Reducing Memory Traffic with Approximate Compression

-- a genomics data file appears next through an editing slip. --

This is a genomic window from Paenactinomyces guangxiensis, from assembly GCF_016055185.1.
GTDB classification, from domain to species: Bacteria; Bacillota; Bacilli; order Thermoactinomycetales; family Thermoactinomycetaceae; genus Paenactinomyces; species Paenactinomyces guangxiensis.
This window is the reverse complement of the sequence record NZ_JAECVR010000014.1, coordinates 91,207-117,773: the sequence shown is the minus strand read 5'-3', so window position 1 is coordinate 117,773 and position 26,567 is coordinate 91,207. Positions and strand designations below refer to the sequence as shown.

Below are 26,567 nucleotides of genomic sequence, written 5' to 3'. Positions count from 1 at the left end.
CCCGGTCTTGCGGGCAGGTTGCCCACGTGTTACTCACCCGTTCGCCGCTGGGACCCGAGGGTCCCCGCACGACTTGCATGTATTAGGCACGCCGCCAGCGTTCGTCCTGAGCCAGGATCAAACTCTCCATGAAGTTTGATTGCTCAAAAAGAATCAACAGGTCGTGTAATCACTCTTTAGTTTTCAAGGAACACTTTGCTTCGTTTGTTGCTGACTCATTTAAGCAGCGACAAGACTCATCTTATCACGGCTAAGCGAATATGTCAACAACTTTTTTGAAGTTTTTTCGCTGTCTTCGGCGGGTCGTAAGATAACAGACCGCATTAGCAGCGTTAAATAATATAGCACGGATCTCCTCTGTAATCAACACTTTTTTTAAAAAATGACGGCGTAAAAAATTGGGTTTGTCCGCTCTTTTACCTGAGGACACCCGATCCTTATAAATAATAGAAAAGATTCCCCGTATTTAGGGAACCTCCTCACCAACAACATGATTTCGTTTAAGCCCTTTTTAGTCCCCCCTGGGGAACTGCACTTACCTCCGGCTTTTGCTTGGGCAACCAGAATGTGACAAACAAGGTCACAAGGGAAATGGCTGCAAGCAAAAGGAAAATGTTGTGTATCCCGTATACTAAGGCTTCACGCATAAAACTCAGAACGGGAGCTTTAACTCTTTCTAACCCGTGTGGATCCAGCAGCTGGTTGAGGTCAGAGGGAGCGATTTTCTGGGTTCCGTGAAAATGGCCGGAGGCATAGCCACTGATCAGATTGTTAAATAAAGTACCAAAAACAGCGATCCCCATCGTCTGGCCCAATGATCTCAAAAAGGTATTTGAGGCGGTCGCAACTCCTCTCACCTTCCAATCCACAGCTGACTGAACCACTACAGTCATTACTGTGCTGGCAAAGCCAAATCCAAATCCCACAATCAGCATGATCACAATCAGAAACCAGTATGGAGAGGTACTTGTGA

Memory bandwidth is a critical resource in modern systems and has an increasing demand. The large number of on-chip cores and specialized accelerators improves the potential processing throughput but also calls for higher data rates. In addition, new emerging data-intensive applications further increase memory traffic. On the other hand, memory bandwidth is pin limited and power constrained and is therefore more difficult to scale. This thesis proposes lossy memory compression as a means to reduce data volumes by exploiting the ability of applications to tolerate approximations in parts of their datasets. A reduction of off-chip memory traffic leads to reduced memory latency, which in turn improves the performance and energy efficiency of the system. The first part of this thesis introduces Approximate Value Reconstruction (AVR), which combines a low-complexity downsampling compressor with an LLC design able to co-locate compressed and uncompressed data. Two separate thresholds are employed to limit the error introduced by approximation. For applications that tolerate aggressive approximation in large fractions of their data, AVR reduces memory traffic by up to 70%, execution time by up to 55%, and energy costs by up to 20% introducing up to 1.2% error to the application output. The second part of this thesis proposes Memory Squeeze (MemSZ), introducing a parallelized implementation of the more advanced Squeeze (SZ) compression method. Furthermore, MemSZ improves on the error limiting capability of AVR by keeping track of life-time accumulated error. An alternate memory compression architecture is also proposed, which utilizes 3D-stacked DRAM as a last-level cache. MemSZ improves execution time, energy and memory traffic over AVR by up to 15%, 9%, and 64%, respectively.